GoogleLegalSearch(Shows Referenced Cases)  
PLOL(Free Registration Required)           
LII(Read the Law Heading)
Search.USA.gov(Easy Search Function for Codified Law)

Legislative History

Administrative Law

Executive Branch Agencies and Independent Agencies

US Supreme Court Oral Arguments

Local Ordinances

Court Rules, Legal Forms, and Dockets

Federal Court Information

State and Local Government General Information

General Statistical Information

Legal Encyclopedias
Wikipedia/GoogleSearch(May lead to other primary and secondary sources available at your library)

Jury Instructions/Verdict Information
Georgetown (Starting at "1. Model Civil Jury Instructions by Federal Circuit")


Trial Advocacy

Legal Dictionary

Free Physical Resources
Call your local public university library, law library, or city library. They typically have immense resources (Ex//ScienceDirect, Elsevier, Annotated References), especially if you live in an urban area.

LexisNexis and Westlaw are available for outrageously high prices from $15-$75 per minute.
You can find other paid resources ($15-$200/month) that don’t offer much more than what you can get for free. Ex// TheLaw.net, Fastcase, Loislaw, National Law Library, Versus Law, and CaseClark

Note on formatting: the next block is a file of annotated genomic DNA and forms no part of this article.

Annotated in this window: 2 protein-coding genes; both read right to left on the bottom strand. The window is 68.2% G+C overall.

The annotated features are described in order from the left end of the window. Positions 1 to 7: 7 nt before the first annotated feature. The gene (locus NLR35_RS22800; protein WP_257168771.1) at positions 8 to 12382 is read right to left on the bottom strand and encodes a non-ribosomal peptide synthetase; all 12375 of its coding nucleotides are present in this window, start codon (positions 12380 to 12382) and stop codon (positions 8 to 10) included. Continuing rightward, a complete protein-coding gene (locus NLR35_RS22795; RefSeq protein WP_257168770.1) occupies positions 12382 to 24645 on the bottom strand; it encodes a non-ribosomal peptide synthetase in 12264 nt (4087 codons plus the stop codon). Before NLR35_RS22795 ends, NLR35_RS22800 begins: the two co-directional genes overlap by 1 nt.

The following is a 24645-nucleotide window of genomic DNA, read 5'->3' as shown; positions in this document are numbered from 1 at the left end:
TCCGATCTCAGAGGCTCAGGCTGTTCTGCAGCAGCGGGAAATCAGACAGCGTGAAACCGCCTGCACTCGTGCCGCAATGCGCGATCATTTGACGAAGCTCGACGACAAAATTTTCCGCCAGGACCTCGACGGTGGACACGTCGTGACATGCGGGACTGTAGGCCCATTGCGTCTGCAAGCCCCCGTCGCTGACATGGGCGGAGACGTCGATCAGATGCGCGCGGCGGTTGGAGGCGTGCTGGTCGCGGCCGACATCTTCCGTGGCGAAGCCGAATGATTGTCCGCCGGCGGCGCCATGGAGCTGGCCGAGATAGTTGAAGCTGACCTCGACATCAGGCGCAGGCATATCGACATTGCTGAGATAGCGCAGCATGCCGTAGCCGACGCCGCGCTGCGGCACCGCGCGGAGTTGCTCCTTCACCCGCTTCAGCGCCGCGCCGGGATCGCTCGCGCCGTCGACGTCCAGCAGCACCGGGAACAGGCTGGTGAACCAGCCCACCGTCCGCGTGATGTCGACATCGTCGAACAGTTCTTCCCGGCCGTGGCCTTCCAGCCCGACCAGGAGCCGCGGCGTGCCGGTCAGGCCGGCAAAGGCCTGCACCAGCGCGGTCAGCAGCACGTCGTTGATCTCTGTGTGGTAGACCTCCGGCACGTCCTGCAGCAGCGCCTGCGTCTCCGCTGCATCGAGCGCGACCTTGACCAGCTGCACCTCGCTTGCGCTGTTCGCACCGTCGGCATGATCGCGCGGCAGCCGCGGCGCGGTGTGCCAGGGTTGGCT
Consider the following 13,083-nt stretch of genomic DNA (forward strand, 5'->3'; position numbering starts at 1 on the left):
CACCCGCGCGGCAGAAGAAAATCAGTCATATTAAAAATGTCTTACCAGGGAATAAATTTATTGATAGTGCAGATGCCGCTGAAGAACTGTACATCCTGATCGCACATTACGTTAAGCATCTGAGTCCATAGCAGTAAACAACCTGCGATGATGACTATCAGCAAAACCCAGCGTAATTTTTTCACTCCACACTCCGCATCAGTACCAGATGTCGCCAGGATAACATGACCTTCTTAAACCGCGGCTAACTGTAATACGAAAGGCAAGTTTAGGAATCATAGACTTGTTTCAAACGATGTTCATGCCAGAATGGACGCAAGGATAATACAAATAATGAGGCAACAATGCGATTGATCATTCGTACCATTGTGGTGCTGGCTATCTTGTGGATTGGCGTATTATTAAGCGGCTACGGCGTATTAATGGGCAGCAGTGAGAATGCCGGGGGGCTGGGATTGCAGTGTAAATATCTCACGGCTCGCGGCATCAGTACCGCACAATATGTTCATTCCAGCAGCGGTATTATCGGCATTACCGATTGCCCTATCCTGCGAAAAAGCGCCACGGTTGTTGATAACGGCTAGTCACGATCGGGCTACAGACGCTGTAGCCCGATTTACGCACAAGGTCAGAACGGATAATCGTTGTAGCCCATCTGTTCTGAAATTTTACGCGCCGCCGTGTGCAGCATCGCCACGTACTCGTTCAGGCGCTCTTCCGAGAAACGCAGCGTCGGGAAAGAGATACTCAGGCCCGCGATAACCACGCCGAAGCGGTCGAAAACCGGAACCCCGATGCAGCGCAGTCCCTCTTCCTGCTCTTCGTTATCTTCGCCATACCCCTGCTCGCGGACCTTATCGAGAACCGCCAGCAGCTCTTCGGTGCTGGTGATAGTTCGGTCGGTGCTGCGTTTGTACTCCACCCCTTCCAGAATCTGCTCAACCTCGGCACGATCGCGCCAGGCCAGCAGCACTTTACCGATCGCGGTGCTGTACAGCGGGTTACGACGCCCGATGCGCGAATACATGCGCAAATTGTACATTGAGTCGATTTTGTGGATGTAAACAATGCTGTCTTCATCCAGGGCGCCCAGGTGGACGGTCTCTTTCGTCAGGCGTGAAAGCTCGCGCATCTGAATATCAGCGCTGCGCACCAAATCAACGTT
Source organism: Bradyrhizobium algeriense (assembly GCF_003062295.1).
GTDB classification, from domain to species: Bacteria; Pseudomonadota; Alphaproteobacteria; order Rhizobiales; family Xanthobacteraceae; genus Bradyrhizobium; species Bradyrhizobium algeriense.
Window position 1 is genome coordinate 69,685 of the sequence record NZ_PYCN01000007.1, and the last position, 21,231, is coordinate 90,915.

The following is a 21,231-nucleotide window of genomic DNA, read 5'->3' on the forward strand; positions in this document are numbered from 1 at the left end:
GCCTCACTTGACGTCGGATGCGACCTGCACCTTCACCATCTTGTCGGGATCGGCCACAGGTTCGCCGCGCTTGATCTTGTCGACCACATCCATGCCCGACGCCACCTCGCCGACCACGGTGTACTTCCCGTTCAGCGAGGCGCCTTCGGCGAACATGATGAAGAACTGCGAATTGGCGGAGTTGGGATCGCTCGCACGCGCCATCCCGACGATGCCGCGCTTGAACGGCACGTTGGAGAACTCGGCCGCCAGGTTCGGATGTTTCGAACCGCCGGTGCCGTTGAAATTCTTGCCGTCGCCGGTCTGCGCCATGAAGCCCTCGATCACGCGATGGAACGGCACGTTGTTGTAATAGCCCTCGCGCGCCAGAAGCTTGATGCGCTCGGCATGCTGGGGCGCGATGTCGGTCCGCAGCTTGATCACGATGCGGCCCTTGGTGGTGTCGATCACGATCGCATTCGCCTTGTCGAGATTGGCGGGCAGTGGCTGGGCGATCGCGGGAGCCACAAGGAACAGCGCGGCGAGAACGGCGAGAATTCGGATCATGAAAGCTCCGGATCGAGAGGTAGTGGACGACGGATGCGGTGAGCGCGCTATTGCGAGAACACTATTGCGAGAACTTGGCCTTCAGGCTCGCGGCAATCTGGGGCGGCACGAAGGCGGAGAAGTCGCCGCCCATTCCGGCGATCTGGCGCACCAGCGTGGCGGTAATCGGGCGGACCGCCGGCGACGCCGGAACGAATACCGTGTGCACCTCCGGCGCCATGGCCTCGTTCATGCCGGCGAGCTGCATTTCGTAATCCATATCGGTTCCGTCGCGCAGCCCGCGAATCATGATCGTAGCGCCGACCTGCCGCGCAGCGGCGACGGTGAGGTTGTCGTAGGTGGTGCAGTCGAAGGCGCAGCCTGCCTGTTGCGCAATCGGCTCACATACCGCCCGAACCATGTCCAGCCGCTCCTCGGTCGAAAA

Friday, April 8, 2011

Response to Greenwald: Putting the Potency back in the Partisan Voter

Glenn Greenwald recently did a piece on the impotence of the partisan voter--specifically those voting Democrat. And he was right. Democrats take the votes from the Left for granted. Democrats can violate civil liberties, pay out corporate welfare, and spend unconscionable amounts on war. Their base isn't going anywhere. At worst, some of the base will stay home instead of vote. The best Democrats have to offer is to make Republicans look worse. And even then, it's the Republicans that do most of the work.

Greenwald didn't see any answers from colleagues either. Rachael Maddow and Joan Walsh's best ideas were to give tough love for Obama only until the election year started. Then they recommend a level of unconditional positive regard that even Carl Rogers couldn't strive to.